The North Vancouver Ferries: Their Lives and Retirement
By Clare Sully-Stendahl
Today, the Seabus ferries over 6 million passengers a year between Vancouver and Lonsdale. But it only started operation in the late 70s – and folks have been needing a ferry service to cross the Burrard Inlet for much longer than that. For 58 years at the beginning of the 20th century, it was the five North Vancouver Ferries that made the crossings each day, connecting Vancouver and North Vancouver long before the bridges were constructed and through the war years. And some members of the fleet had lives that continued long past their retirement, enjoying “second careers” that lasted even longer than their ferrying beginnings.
Weekly autopass tickets for North Vancouver Ferries and a passenger ticket stub, overlaid on three “commute signs.” From the collection.
Vancouverites have always needed a way to cross the inlet, especially before the opening of the Second Narrows and Lions Gate Bridges in 1925 and 1938. In the 1860s, this service was provided irregularly by a rowboat operated by a man known as “Navvy Jack,” a Welshman who came to Canada for the Cariboo Gold Rush and ended up building a home in West Vancouver. In a matter of decades, however, there became a need for more of a ferry service than Navvy Jack and other small passenger boats could provide.
May 12th, 1900 saw the first trip of the North Vancouver Ferry No. 1, a steam-powered passenger ferry eventually operated by the North Vancouver Ferry and Power Company. By 1904 North Vancouver Ferry No. 2 had added vehicle service to the route, with its double-ended design that allowed vehicles (including, in its early days, wagons) to board and disembark on opposite ends. Ferries No. 3 and No. 4 followed, and the last of the North Vancouver Ferries was built in 1941. This vessel, North Vancouver Ferry No. 5, was in almost constant operation during the war years, ferrying shipyard workers between the Burrard Dry Dock and North Vancouver Ship Repairs.
Photograph of worker in the engine room of Ferry No. 3 and a key tag to the room. From the collection.
The early North Vancouver Ferry service may have been an improvement in some ways over Navvy Jack’s rowboat, but it was still a far cry from the Seabus we have now. The Burrard Inlet a hundred years ago was a significantly smoggier place, and the ferries didn’t have the radar and navigation systems of vessels today. The North Shore News writes that the “history buffs at the North Vancouver Museum and Archives tell a story of a North Vancouver-bound ferry that left its Vancouver dock on Columbia Street in a dense fog. After completing the sailing the captain instructed the passengers to disembark, only to be informed by the passengers that they were not in North Vancouver at all but rather right back at the same Vancouver dock that they had just departed.” (The West Vancouver Ferry Service, meanwhile, suffered a much more tragic outcome from a fog-related collision when the West Vancouver Ferry No. 5 was struck near Prospect Point by the CPR ship Princess Alice, killing one passenger, Mrs. William E. Burritt.)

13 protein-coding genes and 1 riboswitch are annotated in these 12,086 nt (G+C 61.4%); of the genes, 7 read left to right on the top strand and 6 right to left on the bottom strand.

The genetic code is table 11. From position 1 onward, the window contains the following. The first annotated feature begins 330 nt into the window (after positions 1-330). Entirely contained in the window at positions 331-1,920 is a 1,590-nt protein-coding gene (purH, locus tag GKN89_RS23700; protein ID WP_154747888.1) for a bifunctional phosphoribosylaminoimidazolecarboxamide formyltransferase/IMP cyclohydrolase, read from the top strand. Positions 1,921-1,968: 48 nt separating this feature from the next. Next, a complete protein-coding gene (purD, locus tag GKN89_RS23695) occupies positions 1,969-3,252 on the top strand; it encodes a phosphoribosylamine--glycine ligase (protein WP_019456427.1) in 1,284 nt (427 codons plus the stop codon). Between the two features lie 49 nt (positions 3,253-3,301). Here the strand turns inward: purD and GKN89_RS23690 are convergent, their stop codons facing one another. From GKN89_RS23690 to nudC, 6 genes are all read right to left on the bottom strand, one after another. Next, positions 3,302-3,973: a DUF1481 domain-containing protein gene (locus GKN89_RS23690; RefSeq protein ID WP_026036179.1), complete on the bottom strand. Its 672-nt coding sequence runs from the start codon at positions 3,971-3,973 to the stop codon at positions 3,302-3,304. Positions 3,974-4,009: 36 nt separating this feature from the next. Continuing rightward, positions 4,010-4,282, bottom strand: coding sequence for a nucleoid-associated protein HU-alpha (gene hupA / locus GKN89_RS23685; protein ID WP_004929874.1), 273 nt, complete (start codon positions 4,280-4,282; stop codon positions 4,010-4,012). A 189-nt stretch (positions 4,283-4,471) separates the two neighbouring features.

Although they may not have had the most advanced technology for dealing with the fog, the North Vancouver ferries had several other ways to ensure safe and reliable sailing. Perhaps the most unusual was the employment of a one-armed trumpeter on shore. Helping the ferries with navigation was Joe Bustemente, a Chilean trumpeter hired by the North Vancouver council to play his instrument on foggy days to guide the ferries in. Joe lived on the waterfront by the ferry landing at the beginning of the 1900s, and is remembered as being “the most dependable of men” who was there with his trumpet for each landing.
Memorial sculpture at the North Vancouver waterfront to Joe Bustemente, by sculptor Ryszard Wojciechowski. Photo by Mike Wakefield for North Shore News, from https://www.nsnews.com/community/neighbourhoods/the-one-armed-chilean-tr....
Although the North Vancouver Ferries carried almost 112.5 million passengers over the course of 40 years, the opening of the Second Narrows Bridge and the Lions Gate Bridge by 1938 began to render the ferries impractical to maintain for civilian use after the Second World War. By 1958 the North Vancouver Ferry Service had completed its last sailing. But the end of their ferry days didn’t prevent some of the fleet from having long, diverse retirements.
Ferry No. 1: From Old Boat to New Home